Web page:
Vitamin B6, also known as pyridoxine, is one of the main compounds found within watermelons. It is essential in the processing of proteins in the body. Furthermore, the maintenance of a healthy level of vitamin B6 is necessary for the health of blood vessels.

Fruits Dogs Can Eat

4. Strawberries

Next on our list of the fruits dogs can eat is the strawberry. These small red fruits are excellent sources of folate, potassium, dietary fiber, vitamin C and magnesium. Berries in general are known to be great for dogs for their low calories and high nutrient content.

Strawberries also contain an enzyme called malic acid, which acts as a tooth whitener and essentially helps clean the dogs teeth while eating it. While all these factors are great for dog's health, the effects that eating strawberries can have on the dog's aging process is what scientists, researchers and dog lovers everywhere are eyeing.

RELATED: Proven Benefits and Side Effects of Strawberries for Dogs

You can read more studies on feeding strawberries to dogs in the above link, and the New York Times has written a great article on studies that suggests that the vitamins and the antioxidants contained within strawberries gives the dog a fighting chance in reducing age-associated cognitive decline.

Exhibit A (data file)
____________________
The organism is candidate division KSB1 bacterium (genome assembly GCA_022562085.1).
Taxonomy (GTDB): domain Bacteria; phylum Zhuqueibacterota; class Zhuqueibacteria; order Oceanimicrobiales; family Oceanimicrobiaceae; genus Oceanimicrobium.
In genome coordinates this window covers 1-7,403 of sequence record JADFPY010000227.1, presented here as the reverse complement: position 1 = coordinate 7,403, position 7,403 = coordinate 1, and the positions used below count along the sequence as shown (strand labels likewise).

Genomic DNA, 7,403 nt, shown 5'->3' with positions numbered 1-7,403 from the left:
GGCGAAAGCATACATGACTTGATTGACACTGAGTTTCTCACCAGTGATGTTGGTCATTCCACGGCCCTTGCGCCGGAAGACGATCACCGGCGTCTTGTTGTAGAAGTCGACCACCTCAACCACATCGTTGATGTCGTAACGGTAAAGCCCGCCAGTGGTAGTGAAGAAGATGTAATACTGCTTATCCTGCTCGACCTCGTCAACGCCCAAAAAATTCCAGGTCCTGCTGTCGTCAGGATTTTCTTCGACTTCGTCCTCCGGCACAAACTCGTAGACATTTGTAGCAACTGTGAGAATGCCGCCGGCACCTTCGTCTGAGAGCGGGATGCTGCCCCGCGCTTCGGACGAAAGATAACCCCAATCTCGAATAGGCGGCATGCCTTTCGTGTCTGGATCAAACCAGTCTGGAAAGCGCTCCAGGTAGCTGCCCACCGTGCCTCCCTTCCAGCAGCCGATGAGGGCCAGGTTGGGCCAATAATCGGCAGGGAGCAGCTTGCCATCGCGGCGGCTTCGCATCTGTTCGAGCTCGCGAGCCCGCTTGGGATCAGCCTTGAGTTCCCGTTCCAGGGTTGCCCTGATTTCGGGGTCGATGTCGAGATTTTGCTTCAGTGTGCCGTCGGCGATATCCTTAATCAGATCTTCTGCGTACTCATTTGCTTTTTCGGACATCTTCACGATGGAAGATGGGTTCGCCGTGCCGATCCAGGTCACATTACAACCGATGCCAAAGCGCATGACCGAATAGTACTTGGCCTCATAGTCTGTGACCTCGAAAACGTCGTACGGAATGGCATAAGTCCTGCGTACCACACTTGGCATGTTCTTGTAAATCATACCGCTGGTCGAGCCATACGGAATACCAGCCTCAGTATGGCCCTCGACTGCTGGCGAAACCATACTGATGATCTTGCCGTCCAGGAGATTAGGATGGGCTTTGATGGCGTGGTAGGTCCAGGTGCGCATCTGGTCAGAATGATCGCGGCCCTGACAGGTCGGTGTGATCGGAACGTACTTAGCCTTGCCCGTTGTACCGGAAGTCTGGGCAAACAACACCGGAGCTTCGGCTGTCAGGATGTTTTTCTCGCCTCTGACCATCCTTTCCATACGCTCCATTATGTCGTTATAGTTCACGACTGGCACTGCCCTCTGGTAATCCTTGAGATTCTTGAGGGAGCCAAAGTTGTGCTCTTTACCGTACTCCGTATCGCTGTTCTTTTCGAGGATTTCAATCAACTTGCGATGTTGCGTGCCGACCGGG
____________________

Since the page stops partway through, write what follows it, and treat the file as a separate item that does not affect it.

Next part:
Further research also shows that brain tissue may be highly susceptible to oxidation and the actions of free radicals. The natural antioxidants in strawberries is one of the best natural ways to combat their effects and reduce the effects of aging process in dogs.

Fruits Dogs Can Eat

5. Blueberries

The virtues and praises of blueberries have been sung by people for many decades now, and with just cause. Blueberries are popular, they taste delicious and possess a ridiculous amount of antioxidants in such a small fruit. One of the best fruits/berries dogs can eat, the antioxidants in blueberries prevent free radicals from causing disease and harm to the dog by damaging tissue and DNA.